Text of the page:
Writer Nicky Woolf

tweets: " This is the first time any client of Judy Clarke's has got the death penalty. #Tsarnaev

Judy Clarke (R) and David Brock, defense attorneys for Boston Marathon bomber Dzhokhar Tsarnaev, walk into the federal courthouse in Boston, Massachusetts May 15, 2015.
Reuters

Reporters in court said Tsarnaev showed no emotion but later sat with his head down. Some jurors wiped away tears.

Three people were killed that day and many more were injured.

Boston finish line
Reuters

Rajini Vaidyanathan

BBC News

tweets: "Massachusetts is a liberal state, but many I spoke to when I was last in #Boston felt death penalty was the only way to punish #Tsarnaev."

Amnesty International says it "condemns the bombings" but said the death penalty was "not justice".

"It will only compound the violence, and it will not deter others from committing similar crimes in the future.

"It is outrageous that the federal government imposes this cruel and inhuman punishment, particularly when the people of Massachusetts have abolished it in their state."

Paul Blake

BBC News, Boston

Opposite the court house, across the bay, at a touristy dock area, groups of pedestrians have gathered around reporters to hear the details. Many are asking: "What's going on?" and then stay when they hear the news. Helicopters buzz overhead.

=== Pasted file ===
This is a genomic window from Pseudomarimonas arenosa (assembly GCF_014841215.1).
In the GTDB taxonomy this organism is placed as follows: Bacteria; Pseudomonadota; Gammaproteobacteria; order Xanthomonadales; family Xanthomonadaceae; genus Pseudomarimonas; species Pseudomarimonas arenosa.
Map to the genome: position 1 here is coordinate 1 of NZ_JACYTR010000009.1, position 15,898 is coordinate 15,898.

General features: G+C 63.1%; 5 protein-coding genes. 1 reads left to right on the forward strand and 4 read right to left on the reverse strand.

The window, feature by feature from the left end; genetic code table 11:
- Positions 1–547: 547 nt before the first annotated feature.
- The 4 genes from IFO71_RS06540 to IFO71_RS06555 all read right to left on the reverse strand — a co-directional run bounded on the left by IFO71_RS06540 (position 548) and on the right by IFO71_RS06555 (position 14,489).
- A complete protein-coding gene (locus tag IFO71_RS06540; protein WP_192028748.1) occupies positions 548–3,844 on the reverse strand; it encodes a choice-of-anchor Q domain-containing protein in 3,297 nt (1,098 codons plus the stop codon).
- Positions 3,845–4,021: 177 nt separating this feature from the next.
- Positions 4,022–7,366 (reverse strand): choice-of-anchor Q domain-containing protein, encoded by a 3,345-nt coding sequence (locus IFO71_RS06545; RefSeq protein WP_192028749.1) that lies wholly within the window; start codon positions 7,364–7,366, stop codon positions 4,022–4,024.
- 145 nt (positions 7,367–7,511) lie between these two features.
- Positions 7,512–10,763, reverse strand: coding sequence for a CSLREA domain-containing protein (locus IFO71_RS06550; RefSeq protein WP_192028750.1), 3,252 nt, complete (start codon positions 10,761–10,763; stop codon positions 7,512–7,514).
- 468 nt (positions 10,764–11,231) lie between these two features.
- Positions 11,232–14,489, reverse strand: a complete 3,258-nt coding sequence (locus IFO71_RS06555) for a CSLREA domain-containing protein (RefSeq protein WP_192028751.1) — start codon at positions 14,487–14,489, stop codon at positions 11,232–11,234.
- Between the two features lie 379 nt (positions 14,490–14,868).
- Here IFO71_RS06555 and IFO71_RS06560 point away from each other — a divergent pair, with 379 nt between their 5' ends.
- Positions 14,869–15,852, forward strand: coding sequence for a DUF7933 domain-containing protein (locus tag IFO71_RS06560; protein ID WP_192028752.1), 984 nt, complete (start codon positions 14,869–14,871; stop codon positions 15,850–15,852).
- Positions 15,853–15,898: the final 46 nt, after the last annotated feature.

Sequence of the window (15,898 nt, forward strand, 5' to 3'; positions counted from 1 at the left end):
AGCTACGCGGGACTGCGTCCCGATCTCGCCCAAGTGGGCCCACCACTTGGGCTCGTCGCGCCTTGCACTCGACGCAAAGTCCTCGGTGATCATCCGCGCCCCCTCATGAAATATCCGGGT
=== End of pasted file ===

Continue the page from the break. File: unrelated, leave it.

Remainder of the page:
Jim Armstrong of CBS affiliate WBZ, from inside court,

tweets:

Judge: the defendant is in custody of the US Marshals.

He walks solemnly out.

A photo taken by a bystander showed the two Tsarnaev brothers in the crowd before the bombings.

tsarnaevs
AP

"This is very unlikely to be the end of the legal process" BBC's Gary O'Donoghue says outside court, adding appeals for years are likely.

"We know all too well that no verdict can heal the souls of those who lost loved ones, nor the minds and bodies of those who suffered life-changing injuries from this cowardly attack," Attorney General Loretta Lynch says in a statement.

"But the ultimate penalty is a fitting punishment for this horrific crime and we hope that the completion of this prosecution will bring some measure of closure to the victims and their families."

Injured victim of the bombing Sydney Corcoran

tweets: "He took away his own right to live."

All jurors found Tsarnaev had "no remorse" about the crime. But three believe his brother Tamerlan "planned, led and directed" the bombing.

Boston reporter Jim Armstong

tweets: again: #Tsarnaev has been sentenced to death. silence in the courtroom. silence."

BreakingBreaking News

Tsarnaev has been sentenced to death

A protester holds a Boston Marathon medal outside the courthouse as the jury announces its verdict

medal
Reuters

Dzhokhar Tsarnaev has been sentenced for his role in the 2013 Boston Marathon bombing.